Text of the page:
On many of our minds is the current debate over whether or not to nationalize health care. From my own perspective I’ve often said that what we need is a national health plan, not a national health care plan. Note the subtle difference. If we encourage people to live a healthier lifestyle (a “health plan”) their need for future health care will be likely reduced. My purpose in writing this column is to share my knowledge with you in the hope it encourages you to make healthier choices. Nothing gets me going more than all the misleading advertising and promotion under the guise of something being “healthy” when in fact it is not. Past articles have discussed a few of my favorites – artificial sweeteners and soy.

That being said and whatever your political view on this issue is, I think we can all agree that a reasonable objective is to stay away as best we can from doctors and hospitals. Certainly they serve a needed function, but we usually enter “disease management” because we have become sick. A healthy lifestyle encourages health and discourages disease. I’ve seen a variety of statistics quoting a range of sources including the Surgeon General of the United States, with the common thread that 75-80% of chronic disease (heart disease, diabetes, cancer, and stroke) is lifestyle related – primarily poor diet and lack of exercise.

So, what can you do? I’m going to make it real simple and straight forward.

1. The number one thing that almost everyone can do is to cut back on the amount of sugar you consume. Sugar comes in many forms and is often hidden in our packaged and processed foods. The bottom line is that the human body was not designed to process the amount of sugar we put into it. And when I say sugar I’m not just talking about candy and cake. I’m talking about white flour that is used in bread and cereals and many other “foods”. To our body it is sugar. It creates havoc in our blood stream and is a major cause in the development of obesity, heart disease, diabetes, stroke, and cancer. This is something that all health professionals agree on. Unfortunately, no one is really willing to do anything to change the habits and sweet tooth of the population. This is something you have to decide to do for yourself.

2. Eat more fruits and vegetables. Yes, you’ve heard that a million times. Why are these foods so important? They contain valuable vitamins and minerals that our body needs to function properly. They contain antioxidants which neutralize the free radicals that cause damage to our cells and tissues. They contain fiber which aids all aspects of our digestion process. How many of you suffer from acid reflux, gas, bloating, constipation, and diarrhea? These are all signs of poor and neglected digestion. Without good digestion your body does not get all the nutrients it needs from the food. Here’s the simple equation: less nutrients equals greater likelihood of disease.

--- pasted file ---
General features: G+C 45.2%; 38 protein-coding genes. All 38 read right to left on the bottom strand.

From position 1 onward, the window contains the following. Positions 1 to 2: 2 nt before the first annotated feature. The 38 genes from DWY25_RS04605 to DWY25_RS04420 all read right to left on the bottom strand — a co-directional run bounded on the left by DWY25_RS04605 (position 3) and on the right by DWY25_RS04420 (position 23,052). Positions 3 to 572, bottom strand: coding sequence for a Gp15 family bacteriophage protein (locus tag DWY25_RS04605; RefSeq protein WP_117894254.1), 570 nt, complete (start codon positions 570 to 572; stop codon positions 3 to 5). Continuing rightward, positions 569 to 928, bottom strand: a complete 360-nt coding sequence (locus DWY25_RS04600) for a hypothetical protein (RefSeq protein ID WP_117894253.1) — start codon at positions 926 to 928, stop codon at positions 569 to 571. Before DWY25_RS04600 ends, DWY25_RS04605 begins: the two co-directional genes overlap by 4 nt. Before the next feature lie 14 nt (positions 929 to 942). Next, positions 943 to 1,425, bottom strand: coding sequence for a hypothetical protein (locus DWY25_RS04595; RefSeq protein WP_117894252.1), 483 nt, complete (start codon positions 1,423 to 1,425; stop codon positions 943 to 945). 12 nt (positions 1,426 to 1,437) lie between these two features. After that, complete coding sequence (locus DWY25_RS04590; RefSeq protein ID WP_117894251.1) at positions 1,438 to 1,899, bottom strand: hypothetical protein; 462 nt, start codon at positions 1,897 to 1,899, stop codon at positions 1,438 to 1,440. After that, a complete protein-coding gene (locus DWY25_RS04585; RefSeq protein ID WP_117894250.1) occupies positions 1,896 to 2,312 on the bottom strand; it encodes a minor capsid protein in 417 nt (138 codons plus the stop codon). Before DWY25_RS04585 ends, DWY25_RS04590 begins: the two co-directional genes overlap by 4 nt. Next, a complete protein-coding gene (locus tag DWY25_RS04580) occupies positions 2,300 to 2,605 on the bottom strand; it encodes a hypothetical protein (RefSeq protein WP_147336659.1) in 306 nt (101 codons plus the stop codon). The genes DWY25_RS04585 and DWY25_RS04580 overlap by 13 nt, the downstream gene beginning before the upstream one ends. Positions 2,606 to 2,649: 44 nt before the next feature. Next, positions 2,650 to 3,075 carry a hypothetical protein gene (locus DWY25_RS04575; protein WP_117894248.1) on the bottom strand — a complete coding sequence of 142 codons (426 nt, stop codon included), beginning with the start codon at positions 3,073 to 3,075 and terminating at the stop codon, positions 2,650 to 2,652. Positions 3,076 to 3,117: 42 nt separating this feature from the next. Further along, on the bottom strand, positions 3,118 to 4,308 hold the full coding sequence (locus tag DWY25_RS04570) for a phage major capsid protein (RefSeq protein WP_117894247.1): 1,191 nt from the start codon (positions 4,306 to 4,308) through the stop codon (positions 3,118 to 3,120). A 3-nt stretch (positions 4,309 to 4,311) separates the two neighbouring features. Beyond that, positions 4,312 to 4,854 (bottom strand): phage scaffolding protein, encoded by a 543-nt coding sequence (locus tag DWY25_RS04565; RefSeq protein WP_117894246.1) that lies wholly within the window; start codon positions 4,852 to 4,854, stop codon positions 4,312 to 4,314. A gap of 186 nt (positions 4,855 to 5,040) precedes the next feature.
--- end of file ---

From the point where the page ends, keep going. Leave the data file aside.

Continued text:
3. Eat healthy fats – omega 3 fatty acids from cold water wild fish, olive oil in salad dressings, coconut oil in cooking, butter (yes butter – organic is best). Do not eat margarine or anything else in a tub that is not butter. Despite what the low fat crowd is telling you these are not healthy foods. The processing of these “foods” utilizes high heat which oxidizes the fats. When you consume them they create free radicals. Among the worst foods you can eat are most of the salad dressings you see in the stores. They are loaded with sugar and unhealthy oils.

4. Drink water – our body is 65-70% water. Many people are walking around dehydrated and do not even realize it. Simply drinking more water has been known to reduce a variety of symptoms. But a caution – water is not fruit juice or coffee – water is water.

5. Exercise – move your body. Our body was designed to move. That is what makes the lymphatic system work. That is how the cellular waste ultimately gets out of your body. Start with walking or bouncing (or being bounced) on a rebounder – a mini trampoline. Start slow and work your way up.

See, it really is not all that difficult. A few simple changes and you are on your way to a healthier life style. But it is up to you. Do you want to feel better and enjoy life? Plus you get an added bonus. By being healthy you won’t have expensive doctor and hospital bills and you’ll be able to use your money to do the activities you enjoy!

Bernard Rosen, PhD is a Nutrition Consultant and Educator. He works with individuals, groups, and at corporations to create individualized nutrition and wellness programs. His office is in Thiensville. To learn more or to schedule an appointment, e-mail at bernie@brwellness.com, call (262) 389-9907 or go to www.brwellness.com.